We need you! See something you could improve? Make an edit and help improve WikSM for everyone.

Scapholunate Ligament

From WikiSM
Jump to: navigation, search


3D rendering of the SLL with the scaphoid removed to show the ligaments: dorsal (blue), proximal (yellow), volar (green) components[1]
The scapholunate ligament is C-shaped. Its dorsal (D) component is the strongest (P, proximal; V, volar)[2]


  • Scapholunate ligament Complex
  • Scapholunate Ligament (SLL)
  • Scapholunate Lnterosseous Ligament (SLIL)


Dorsal Component

  • Short, transverse collagen fibers
  • Blends with joint capsule, scaphotriquetral and intercarpal ligaments
  • Strongest portion of the complex (3 mm thick, 5 mm long)
  • Controls flexion/extension
  • Complete defect is usually symptomatic

Volar Component

  • Oblique collagen fibers (1 mm thick)
  • Blends with extrinsic volar radioscapholunate ligament
  • Controls rotational motion
  • Major proprioceptive role

Proximal/Intermediate/Interosseous Component

  • Fibrocartilage, sparse neurovascular supply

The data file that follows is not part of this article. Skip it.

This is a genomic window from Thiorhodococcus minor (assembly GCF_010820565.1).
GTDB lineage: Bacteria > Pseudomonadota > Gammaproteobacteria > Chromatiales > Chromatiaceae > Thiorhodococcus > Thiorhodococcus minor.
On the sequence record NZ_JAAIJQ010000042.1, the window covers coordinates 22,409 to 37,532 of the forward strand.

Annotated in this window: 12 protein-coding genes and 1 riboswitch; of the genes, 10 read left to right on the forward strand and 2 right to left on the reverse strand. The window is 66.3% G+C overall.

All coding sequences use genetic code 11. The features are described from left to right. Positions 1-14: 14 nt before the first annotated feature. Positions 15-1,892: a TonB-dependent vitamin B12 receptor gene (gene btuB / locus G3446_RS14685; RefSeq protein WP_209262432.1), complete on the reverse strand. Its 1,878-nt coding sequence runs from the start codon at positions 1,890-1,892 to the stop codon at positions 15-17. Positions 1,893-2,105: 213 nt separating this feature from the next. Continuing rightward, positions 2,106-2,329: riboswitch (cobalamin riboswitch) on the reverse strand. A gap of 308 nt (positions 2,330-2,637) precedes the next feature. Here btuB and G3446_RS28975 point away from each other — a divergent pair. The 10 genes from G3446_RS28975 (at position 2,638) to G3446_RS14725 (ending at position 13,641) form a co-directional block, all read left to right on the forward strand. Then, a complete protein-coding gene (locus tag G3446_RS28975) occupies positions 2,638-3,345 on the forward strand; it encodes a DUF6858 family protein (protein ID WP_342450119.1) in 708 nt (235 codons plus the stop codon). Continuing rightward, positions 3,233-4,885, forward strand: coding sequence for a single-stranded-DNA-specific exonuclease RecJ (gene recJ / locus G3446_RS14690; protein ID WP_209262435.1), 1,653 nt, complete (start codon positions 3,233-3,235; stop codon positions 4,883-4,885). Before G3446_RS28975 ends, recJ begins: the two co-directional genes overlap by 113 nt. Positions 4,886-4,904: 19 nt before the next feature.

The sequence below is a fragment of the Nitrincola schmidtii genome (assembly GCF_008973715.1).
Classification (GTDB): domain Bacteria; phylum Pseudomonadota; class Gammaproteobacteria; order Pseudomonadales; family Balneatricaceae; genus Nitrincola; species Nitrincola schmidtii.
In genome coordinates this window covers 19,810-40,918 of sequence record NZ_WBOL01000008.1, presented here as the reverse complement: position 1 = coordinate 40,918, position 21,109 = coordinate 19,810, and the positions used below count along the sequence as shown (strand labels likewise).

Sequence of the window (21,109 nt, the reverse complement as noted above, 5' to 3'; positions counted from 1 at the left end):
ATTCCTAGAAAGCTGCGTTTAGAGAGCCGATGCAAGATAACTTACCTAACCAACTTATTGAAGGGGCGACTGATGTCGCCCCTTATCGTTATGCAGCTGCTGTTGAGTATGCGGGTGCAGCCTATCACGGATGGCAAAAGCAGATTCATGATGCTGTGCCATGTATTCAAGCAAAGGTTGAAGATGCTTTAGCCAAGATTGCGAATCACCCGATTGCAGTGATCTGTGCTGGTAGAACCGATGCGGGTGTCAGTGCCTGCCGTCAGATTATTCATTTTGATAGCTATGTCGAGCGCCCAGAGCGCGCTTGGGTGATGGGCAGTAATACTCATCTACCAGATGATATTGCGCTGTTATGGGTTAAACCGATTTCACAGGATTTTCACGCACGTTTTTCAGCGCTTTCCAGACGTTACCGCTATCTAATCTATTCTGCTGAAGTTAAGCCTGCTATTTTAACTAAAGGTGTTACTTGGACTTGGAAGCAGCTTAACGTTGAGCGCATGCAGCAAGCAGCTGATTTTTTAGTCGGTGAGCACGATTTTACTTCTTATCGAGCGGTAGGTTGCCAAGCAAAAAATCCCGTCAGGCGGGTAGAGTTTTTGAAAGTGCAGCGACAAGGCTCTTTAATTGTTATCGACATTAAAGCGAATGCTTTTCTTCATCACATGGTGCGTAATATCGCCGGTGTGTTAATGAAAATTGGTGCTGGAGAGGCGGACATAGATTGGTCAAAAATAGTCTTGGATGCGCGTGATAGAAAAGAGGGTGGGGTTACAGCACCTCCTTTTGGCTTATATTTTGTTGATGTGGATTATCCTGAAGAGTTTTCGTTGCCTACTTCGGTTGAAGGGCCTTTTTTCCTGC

• Weakest portion of the complex
  • Extends a few millimeters into the joint, akin to a meniscus
  • Often asymptomatic when torn in isolation
  • Usually tears at the scaphoid attachment

Secondary stabilizers

  • Scapho-trapezial-trapezoidal ligament
  • Radio-scapho-capitiate ligament


Vascular Supply


Clinical Significance

See Also


  1. Image courtesy of radsource.us, "SLL Tear and DISI Deformity"
  2. 2.0 2.1 Andersson, Jonny K. "Treatment of scapholunate ligament injury: current concepts." EFORT Open reviews 2.9 (2017): 382-393.
  3. Rajan, Prashant V., and Charles S. Day. "Scapholunate interosseous ligament anatomy and biomechanics." The Journal of hand surgery 40.8 (2015): 1692-1702.
  4. Salva-Coll, Guillem, Marc Garcia-Elias, and Elisabet Hagert. "Scapholunate instability: proprioception and neuromuscular control." Journal of wrist surgery 2.02 (2013): 136-140.
Created by:
John Kiel on 21 December 2023 20:39:33
Last edited:
27 December 2023 22:14:03